Global News

She was found guilty of killing her husband. Her punishment: hanging.

Nigeria is increasingly divided over the death penalty, and Maryam Sanda’s sentence has prompted both outrage and praise.

Jan 29th 2020 · 3 min read
She was found guilty of killing her husband. Her punishment: hanging.

The judge read his verdict. The woman in a black veil screamed through her tears. And social media erupted with outrage and praise.

A high-profile murder case that has captured Nigeria’s attention for nearly three years finally came to its grim conclusion this week: Maryam Sanda, found guilty of killing her husband, was sentenced to die by hanging.

“Maryam Sanda should reap what she has sown,” Justice Yusuf Halilu told the packed courtroom Monday in the capital, Abuja. “It is blood for blood.”

The decision landed as Africa’s most populous nation is increasingly divided over how to punish those convicted of the highest crimes. Some argue that hanging is outdated in the continent’s largest economy, while others cast it as the ultimate deterrence — a necessity at a time of rising bloodshed.

“Justice has been served because what is happening — this sort of mindless killing — has become quite commonplace,” said Femi Fani-Kayode, a former culture minister in Nigeria.

Said Angela Uwandu, the head of Lawyers without Borders in Abuja: “This isn’t about justice — it’s promoting vengeance, and that’s not the example we need to be setting.”

TVC News Nigeria via YouTube

More than 2,000 people wait on death row in Nigeria, but executions rarely take place, according to Amnesty International, which tracks such data. Only seven have been carried out since 2007.

Sentences include stoning, shooting and lethal injection.

Governors must sign off on the executions, which happen behind closed doors. Some quietly disagree with the punishments or fear public backlash, advocates say. So they avoid the signatures, letting inmates who exhaust their chance at an appeal languish in prison for years.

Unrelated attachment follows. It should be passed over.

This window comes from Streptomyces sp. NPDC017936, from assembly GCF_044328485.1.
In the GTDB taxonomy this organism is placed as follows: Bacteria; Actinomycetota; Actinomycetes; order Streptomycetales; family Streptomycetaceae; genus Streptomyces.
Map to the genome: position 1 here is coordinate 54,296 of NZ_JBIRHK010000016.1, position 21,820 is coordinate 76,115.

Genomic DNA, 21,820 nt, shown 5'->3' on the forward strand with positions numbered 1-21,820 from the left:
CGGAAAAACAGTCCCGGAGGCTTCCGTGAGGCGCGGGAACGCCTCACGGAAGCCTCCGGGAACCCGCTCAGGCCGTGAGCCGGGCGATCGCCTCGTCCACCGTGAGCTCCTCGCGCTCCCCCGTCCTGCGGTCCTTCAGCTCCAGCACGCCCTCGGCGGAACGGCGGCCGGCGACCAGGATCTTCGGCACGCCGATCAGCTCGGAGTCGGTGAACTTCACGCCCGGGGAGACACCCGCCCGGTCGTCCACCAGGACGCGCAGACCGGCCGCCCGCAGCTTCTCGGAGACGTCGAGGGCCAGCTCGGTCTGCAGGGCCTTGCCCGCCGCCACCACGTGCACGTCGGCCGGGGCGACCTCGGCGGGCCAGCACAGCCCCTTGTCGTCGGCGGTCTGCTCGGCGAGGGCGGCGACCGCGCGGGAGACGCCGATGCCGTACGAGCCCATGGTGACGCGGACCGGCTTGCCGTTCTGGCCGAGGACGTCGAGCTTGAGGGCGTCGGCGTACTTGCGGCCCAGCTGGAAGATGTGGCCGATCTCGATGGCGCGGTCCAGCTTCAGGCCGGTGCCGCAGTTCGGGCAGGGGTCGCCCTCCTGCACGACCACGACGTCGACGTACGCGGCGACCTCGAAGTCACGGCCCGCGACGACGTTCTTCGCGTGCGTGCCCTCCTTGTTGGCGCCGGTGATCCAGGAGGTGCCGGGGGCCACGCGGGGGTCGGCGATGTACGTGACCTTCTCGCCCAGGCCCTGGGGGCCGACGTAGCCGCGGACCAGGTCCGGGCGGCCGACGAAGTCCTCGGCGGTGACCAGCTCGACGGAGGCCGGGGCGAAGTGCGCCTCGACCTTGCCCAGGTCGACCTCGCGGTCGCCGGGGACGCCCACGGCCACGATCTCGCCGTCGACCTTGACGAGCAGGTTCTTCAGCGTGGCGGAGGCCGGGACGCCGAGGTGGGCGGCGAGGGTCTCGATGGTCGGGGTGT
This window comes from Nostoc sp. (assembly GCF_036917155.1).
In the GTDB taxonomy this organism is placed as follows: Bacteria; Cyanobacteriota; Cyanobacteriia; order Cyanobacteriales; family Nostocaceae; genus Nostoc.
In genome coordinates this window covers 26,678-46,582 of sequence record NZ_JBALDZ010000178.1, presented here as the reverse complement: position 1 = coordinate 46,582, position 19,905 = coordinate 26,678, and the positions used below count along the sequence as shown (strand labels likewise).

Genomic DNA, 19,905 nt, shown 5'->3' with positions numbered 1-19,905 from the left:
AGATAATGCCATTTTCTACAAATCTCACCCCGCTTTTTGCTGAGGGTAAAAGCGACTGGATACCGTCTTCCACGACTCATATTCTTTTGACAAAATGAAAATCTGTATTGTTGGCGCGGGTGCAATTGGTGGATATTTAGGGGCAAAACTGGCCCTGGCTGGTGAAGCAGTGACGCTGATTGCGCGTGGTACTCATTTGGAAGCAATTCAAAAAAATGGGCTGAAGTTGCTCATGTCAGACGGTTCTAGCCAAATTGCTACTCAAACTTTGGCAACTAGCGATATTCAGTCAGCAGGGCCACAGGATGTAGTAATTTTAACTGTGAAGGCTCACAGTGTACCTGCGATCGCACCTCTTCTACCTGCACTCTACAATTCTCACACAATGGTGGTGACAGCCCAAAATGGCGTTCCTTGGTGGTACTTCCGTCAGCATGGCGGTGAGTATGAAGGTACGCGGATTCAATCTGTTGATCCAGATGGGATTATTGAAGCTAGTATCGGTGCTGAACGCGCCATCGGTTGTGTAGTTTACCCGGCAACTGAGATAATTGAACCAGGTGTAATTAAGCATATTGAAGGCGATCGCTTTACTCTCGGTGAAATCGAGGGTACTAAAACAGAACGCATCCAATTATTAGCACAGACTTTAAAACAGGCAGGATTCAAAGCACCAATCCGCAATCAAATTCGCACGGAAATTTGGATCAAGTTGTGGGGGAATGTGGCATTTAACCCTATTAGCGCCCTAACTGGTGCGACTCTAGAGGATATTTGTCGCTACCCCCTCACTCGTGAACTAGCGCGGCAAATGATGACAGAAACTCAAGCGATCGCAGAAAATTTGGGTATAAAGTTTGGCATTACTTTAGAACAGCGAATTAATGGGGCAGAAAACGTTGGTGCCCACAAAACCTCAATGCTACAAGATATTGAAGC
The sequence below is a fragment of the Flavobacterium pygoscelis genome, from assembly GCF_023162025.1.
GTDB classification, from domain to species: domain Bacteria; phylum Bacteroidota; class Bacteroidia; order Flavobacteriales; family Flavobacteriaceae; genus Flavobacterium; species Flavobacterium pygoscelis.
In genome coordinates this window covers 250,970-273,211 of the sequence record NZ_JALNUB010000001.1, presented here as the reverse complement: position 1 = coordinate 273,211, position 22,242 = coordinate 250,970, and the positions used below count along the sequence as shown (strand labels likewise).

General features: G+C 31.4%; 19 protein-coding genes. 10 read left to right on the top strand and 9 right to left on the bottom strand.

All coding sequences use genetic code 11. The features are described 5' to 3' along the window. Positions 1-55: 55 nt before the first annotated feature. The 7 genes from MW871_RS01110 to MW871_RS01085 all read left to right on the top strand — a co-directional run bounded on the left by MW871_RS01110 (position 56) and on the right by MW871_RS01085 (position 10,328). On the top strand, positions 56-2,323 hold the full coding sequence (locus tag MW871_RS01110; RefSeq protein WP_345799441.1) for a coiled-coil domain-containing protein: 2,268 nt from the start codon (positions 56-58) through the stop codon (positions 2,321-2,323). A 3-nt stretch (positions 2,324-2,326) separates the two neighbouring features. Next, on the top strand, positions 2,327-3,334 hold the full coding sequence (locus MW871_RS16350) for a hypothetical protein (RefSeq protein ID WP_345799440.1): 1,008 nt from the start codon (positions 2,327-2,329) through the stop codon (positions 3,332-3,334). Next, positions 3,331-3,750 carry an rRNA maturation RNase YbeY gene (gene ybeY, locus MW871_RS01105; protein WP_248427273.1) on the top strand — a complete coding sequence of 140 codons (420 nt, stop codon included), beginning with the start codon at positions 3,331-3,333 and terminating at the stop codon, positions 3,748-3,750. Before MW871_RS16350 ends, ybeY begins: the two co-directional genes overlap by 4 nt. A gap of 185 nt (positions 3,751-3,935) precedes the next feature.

Nigeria’s last executions took place about four years ago in the southern Edo State. Those prisoners — three men who were convicted on robbery charges — had been on death row for two decades.

At least 690 people in 20 countries were executed in 2018, according to the latest numbers. Iran, Iraq, Pakistan and Somalia topped the list, and Sri Lanka grabbed headlines with a job posting for hangmen. (More than 100 people applied.)

Sanda’s case drew a particularly harsh spotlight.

She didn’t fit the usual profile of an abusive spouse. Ninety-five percent of recorded domestic violence cases in Nigeria involve a male perpetrator, according to the Lagos State Domestic and Sexual Violence Response Team.

Sanda was married to Bilyaminu Bello, the son of a famous politician. They shared a young daughter.

The couple had a loud argument on Nov. 18, 2017 — the day Bello died, witnesses told authorities.

Sanda said she was upset after finding a photo of a nude woman on her husband’s phone, but she denied killing him.

She shouted threats in a fit of rage. The pair struggled, and Bello slipped onto a broken Shisha bottle, her attorneys said. The police disputed this account, arguing that Bello’s fatal wounds were more likely caused by a kitchen knife.

Both sides agreed on one thing: There was a lack of evidence. Sanda’s mother, brother and housekeeper had cleaned up the scene before officers arrived — a move that led to charges that were later dropped. No one saw what had actually happened.

Halilu’s decision to convict stemmed from Nigeria’s controversial “doctrine of last seen,” according to local reports, which puts the burden of proof on the last person with the victim in a murder case.

Sanda could not clear her name, Halilu ruled.

The verdict sent shock waves through the Internet. Videos of Sanda’s wailing blazed across Twitter.

“I feel so sorry and sad for Maryam Sanda’s daughter, growing up to understand such devastating incidences will not going to be easy,” tweeted Bashir Ahmaad, an assistant to Nigerian president Mohaamdu Bahari.

Others wondered why the state planned to execute Sanda and not people who had defected from terrorist groups in northeast Nigeria.

“Maryam Sanda sentenced to death seems reasonable cos she took a life, which begs the question, why are Boko Haram members still being rehabilitated?” read another tweet with 7,600 likes.

last updated: 2020-01-29@22:01